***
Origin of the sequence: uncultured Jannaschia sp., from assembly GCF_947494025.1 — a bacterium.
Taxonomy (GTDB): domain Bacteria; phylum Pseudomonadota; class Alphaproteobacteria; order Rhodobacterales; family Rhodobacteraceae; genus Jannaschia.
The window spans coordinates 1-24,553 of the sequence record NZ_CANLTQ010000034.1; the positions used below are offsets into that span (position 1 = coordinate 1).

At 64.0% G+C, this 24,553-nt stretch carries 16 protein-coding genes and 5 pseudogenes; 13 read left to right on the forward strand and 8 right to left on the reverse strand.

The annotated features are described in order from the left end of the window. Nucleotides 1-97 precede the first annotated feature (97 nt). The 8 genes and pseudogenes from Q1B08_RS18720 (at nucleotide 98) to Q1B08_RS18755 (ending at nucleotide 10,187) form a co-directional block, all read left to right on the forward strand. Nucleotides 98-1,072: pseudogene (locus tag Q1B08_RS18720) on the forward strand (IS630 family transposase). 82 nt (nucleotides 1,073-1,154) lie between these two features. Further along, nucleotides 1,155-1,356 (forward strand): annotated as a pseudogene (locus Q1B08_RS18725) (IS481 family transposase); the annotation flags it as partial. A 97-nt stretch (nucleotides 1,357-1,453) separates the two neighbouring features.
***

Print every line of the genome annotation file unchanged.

Origin of the sequence: uncultured Jannaschia sp., from assembly GCF_947494025.1 — a bacterium.
Taxonomy (GTDB): domain Bacteria; phylum Pseudomonadota; class Alphaproteobacteria; order Rhodobacterales; family Rhodobacteraceae; genus Jannaschia.
The window spans coordinates 1-24,553 of the sequence record NZ_CANLTQ010000034.1; the positions used below are offsets into that span (position 1 = coordinate 1).

At 64.0% G+C, this 24,553-nt stretch carries 16 protein-coding genes and 5 pseudogenes; 13 read left to right on the forward strand and 8 right to left on the reverse strand.

The annotated features are described in order from the left end of the window. Nucleotides 1-97 precede the first annotated feature (97 nt). The 8 genes and pseudogenes from Q1B08_RS18720 (at nucleotide 98) to Q1B08_RS18755 (ending at nucleotide 10,187) form a co-directional block, all read left to right on the forward strand. Nucleotides 98-1,072: pseudogene (locus tag Q1B08_RS18720) on the forward strand (IS630 family transposase). 82 nt (nucleotides 1,073-1,154) lie between these two features. Further along, nucleotides 1,155-1,356 (forward strand): annotated as a pseudogene (locus Q1B08_RS18725) (IS481 family transposase); the annotation flags it as partial. A 97-nt stretch (nucleotides 1,357-1,453) separates the two neighbouring features.